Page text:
Monthly Sydney Property Insights


With a lot happening in the lead up to the imminent launch of the new Curtis Associates web site, this month’s CurtiseCall is a little shorter than usual.

The Sydney property market trends discussed in CurtiseCall June 2011 continued this month. For example:

  • there was another mortgagee sale in Potts Point; this time of 207/1A Tusculum Street, Potts Point in the up market Rockwall Gardens complex which sold under the hammer for $ $910,000
  • despite the Aussie dollar reaching a post float high of $US1.108 on 27 July 2011, Curtis Associates continued to receive inquiries and instructions from overseas buyers and others buying in foreign currency
  • according to Australian Property Monitors, Sydney was the only Australian capital city to show a rise in property house prices in the June 2011 quarter albeit a modest 0.1%
  • the sales of the unrenovated, freestanding but badly overlooked at the rear 86 Francis Street, Bondi on 5 July 2011 for $1.55 million and 2 Vicars Avenue, North Bondi on 11 July 2011 for $1.22 million (the latter after only three days of marketing,) established that the $1.307 million sale last month of 20 Knowles Avenue, North Bondi was not out of line. This sales evidence suggests strong capital gains for those who bought similar properties in those areas in the past 12 – 18 months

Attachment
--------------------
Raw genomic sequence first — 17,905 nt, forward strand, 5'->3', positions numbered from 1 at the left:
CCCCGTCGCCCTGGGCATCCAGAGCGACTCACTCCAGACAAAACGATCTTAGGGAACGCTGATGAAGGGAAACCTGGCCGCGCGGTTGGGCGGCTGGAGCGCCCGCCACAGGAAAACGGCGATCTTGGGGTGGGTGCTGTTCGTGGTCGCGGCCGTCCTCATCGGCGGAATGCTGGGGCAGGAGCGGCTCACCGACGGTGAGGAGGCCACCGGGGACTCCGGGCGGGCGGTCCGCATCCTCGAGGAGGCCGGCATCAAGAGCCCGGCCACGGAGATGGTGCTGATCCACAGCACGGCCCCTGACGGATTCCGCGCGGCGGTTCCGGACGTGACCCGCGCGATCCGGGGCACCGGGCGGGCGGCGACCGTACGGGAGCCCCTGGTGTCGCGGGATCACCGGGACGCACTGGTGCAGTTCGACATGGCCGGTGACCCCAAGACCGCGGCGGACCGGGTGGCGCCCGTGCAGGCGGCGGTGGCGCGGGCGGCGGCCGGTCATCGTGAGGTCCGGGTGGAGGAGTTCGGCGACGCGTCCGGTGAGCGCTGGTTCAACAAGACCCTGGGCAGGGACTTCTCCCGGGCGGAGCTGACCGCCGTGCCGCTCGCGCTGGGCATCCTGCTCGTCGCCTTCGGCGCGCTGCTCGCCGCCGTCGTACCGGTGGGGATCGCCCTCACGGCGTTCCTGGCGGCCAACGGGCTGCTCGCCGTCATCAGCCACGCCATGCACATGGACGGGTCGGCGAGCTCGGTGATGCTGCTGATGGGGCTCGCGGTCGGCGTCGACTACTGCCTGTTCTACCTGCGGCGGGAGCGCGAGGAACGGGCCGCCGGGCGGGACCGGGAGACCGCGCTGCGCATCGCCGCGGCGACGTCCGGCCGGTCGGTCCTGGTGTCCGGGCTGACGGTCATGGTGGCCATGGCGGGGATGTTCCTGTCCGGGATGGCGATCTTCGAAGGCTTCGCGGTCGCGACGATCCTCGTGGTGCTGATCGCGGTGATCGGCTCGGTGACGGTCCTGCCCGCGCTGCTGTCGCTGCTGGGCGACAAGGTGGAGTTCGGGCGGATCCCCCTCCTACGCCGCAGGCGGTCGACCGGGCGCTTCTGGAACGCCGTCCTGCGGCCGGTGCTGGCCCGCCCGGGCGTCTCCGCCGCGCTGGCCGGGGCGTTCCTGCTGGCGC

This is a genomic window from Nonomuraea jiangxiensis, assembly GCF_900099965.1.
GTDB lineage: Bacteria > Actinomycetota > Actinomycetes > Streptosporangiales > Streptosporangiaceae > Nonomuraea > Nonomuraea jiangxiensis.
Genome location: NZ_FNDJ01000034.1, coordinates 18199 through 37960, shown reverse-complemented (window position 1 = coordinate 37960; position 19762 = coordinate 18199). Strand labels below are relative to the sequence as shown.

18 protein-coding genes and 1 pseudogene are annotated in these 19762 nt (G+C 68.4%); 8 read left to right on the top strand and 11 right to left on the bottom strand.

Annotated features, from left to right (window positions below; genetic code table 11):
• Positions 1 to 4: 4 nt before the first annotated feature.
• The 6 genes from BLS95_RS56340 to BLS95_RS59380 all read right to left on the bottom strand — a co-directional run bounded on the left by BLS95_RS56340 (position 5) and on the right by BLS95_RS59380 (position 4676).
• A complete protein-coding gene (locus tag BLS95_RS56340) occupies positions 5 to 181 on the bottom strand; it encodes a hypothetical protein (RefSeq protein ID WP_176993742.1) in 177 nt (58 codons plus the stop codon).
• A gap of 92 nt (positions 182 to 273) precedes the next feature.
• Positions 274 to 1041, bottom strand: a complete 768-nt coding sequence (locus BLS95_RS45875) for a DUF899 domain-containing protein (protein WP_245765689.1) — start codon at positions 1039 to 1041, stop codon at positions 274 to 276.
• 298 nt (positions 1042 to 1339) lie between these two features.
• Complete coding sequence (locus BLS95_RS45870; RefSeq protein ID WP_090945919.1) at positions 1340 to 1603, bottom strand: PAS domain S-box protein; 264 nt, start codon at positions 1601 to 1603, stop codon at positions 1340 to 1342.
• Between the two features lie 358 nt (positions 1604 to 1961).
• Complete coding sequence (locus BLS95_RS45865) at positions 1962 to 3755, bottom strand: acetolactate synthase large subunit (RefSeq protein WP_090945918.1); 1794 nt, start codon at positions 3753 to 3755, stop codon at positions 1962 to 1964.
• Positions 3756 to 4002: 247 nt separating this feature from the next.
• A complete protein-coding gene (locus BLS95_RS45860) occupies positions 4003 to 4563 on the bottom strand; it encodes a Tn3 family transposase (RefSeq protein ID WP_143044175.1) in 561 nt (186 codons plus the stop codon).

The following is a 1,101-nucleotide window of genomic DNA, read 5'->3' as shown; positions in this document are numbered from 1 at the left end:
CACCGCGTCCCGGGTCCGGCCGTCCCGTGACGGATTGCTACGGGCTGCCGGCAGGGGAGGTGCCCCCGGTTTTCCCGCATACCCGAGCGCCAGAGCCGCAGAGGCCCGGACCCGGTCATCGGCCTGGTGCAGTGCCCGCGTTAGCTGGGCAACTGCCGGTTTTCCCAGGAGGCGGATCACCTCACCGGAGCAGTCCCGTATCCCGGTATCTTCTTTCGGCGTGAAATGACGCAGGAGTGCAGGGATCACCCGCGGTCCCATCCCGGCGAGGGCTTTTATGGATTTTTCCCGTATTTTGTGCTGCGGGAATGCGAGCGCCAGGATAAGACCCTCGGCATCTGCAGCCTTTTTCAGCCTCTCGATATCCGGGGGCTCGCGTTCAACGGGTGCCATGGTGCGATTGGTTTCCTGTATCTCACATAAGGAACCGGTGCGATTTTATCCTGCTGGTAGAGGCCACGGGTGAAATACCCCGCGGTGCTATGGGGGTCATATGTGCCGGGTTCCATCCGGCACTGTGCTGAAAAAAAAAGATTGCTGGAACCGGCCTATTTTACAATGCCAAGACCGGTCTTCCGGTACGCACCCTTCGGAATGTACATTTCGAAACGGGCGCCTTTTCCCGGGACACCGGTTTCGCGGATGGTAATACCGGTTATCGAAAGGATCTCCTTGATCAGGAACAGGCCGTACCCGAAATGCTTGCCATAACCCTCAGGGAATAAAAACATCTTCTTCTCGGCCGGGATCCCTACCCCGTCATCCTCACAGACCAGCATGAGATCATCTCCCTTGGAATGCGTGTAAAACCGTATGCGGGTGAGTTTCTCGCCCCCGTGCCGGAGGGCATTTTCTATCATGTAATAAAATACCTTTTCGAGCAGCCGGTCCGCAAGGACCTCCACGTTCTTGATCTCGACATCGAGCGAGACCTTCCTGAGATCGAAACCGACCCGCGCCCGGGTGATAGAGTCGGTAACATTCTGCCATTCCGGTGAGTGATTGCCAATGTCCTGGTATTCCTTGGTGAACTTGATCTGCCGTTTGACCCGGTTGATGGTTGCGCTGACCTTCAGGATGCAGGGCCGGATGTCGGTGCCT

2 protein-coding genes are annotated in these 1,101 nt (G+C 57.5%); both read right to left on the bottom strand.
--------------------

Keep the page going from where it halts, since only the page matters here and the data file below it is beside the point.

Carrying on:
• the Reserve Bank of Australia kept interest rates on hold for the seventh consecutive month with odds firming on the chance of rates falling in coming months.

Meanwhile, on the State front and in a rare public address during a packed business luncheon on 27 July 2011 which, surprisingly , attracted relatively little media attention, the New South Wales Premier Barry O’Farrell (or “Barry” as he asked to be called) made some candid remarks about the performance over the first 100 days of his Government.

For those working in the Sydney property market, it was difficult not to be impressed by Barry’s apparent command of the details of the bureaucratic changes that are underway to deliver the long term infrastructure Sydney so badly needs and the speed at which those changes appear to be occurring.

Whether the reality will match the rhetoric as well as Barry’s promise to de politicise infrastructure delivery in New South Wales and eclipse the progress made in that regard in Victoria during the Kennett era, remains to be seen. At this stage at least, it appears to be a step in the right direction.



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